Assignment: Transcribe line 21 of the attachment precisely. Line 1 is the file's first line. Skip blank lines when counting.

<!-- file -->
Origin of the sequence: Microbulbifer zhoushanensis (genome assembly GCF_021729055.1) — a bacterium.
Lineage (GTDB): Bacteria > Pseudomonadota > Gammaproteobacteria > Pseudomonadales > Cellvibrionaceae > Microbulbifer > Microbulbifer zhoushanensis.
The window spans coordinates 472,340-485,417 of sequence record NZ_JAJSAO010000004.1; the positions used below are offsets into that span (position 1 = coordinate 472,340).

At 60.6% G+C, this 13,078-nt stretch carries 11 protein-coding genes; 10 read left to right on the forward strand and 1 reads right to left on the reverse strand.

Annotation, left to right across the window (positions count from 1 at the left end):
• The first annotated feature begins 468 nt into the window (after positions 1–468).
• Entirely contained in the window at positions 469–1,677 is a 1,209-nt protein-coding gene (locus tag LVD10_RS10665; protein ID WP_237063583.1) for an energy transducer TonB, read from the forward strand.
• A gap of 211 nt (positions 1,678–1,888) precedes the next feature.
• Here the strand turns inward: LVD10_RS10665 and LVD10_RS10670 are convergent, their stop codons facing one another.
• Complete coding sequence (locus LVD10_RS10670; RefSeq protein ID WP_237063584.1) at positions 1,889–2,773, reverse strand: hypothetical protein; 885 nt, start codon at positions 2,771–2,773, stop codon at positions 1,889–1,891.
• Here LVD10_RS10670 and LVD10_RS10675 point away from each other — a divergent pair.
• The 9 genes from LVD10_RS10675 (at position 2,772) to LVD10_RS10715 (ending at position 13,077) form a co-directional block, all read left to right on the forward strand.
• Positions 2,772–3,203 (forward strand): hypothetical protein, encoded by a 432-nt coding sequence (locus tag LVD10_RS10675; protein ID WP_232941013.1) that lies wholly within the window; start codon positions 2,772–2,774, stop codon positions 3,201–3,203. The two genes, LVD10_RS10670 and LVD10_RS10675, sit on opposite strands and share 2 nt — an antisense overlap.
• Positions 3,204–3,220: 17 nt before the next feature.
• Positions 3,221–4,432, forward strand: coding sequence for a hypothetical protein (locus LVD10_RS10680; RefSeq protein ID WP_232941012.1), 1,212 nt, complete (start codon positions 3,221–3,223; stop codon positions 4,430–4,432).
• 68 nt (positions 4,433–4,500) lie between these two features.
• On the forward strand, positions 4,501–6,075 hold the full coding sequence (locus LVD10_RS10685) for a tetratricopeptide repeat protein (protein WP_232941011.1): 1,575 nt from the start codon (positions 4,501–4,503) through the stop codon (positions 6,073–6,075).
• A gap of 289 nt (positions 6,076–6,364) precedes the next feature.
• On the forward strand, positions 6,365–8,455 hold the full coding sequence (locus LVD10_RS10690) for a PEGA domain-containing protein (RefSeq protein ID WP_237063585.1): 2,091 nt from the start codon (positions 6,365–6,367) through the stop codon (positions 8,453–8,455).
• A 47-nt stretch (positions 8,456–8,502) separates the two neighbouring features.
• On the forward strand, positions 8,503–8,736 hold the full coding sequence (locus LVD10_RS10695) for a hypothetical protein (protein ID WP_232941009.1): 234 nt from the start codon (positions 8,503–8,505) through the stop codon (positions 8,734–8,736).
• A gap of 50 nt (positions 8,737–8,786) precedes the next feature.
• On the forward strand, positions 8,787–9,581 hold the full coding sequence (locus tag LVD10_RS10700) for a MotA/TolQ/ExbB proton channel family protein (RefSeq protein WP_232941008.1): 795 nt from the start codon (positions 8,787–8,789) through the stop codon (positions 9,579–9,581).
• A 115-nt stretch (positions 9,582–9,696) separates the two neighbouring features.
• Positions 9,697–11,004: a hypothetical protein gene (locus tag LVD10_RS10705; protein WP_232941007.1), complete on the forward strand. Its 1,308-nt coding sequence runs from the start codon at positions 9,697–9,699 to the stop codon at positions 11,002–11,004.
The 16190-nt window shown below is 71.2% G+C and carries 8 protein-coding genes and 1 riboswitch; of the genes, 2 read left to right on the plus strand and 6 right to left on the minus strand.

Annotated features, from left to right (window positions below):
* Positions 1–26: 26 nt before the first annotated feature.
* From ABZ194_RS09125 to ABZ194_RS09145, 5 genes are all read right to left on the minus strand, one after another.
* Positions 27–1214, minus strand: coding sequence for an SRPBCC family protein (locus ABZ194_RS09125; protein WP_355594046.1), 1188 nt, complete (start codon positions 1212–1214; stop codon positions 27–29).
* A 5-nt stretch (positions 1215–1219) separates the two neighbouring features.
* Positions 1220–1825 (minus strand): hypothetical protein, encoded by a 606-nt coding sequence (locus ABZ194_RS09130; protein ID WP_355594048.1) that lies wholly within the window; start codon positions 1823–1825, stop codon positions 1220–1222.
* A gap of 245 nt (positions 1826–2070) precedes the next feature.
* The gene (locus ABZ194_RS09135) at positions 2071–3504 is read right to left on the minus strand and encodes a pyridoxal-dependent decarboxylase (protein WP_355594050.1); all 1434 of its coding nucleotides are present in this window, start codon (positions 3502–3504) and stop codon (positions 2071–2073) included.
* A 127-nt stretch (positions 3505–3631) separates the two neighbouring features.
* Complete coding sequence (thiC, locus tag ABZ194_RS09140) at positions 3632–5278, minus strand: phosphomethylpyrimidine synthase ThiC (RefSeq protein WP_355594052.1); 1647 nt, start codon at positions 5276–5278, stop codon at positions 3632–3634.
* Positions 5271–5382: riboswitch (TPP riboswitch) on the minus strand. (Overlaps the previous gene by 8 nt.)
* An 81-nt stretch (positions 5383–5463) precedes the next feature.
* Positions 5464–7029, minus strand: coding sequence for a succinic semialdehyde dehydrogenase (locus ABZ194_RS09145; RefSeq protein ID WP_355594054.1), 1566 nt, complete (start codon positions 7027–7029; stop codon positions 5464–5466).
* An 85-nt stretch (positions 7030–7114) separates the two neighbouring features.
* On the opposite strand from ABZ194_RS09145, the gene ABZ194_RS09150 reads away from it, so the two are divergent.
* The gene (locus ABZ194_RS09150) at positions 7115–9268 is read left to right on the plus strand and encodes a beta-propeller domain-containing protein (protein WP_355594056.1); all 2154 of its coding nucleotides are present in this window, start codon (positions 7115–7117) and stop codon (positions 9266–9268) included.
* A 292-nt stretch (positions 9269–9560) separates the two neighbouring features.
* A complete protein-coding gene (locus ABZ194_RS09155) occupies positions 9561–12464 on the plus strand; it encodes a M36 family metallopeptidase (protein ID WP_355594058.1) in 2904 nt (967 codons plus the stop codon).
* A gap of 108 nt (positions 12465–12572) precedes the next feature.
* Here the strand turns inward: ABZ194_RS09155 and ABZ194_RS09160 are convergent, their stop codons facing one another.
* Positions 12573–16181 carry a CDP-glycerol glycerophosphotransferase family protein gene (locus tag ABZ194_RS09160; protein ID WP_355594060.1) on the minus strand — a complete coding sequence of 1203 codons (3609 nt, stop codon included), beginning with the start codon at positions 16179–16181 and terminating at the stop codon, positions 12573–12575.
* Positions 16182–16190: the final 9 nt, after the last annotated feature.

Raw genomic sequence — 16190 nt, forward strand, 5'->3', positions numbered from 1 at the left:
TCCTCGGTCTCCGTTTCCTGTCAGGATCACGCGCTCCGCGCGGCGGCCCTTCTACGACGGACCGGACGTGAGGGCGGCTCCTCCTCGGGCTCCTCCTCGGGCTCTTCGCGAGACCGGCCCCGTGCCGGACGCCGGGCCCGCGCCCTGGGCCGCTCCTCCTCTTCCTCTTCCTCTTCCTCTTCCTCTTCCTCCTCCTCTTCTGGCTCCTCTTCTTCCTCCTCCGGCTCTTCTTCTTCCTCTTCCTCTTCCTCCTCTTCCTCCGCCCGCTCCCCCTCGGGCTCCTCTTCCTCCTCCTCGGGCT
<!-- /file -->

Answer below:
• On the forward strand, positions 8,503–8,736 hold the full coding sequence (locus LVD10_RS10695) for a hypothetical protein (protein ID WP_232941009.1): 234 nt from the start codon (positions 8,503–8,505) through the stop codon (positions 8,734–8,736).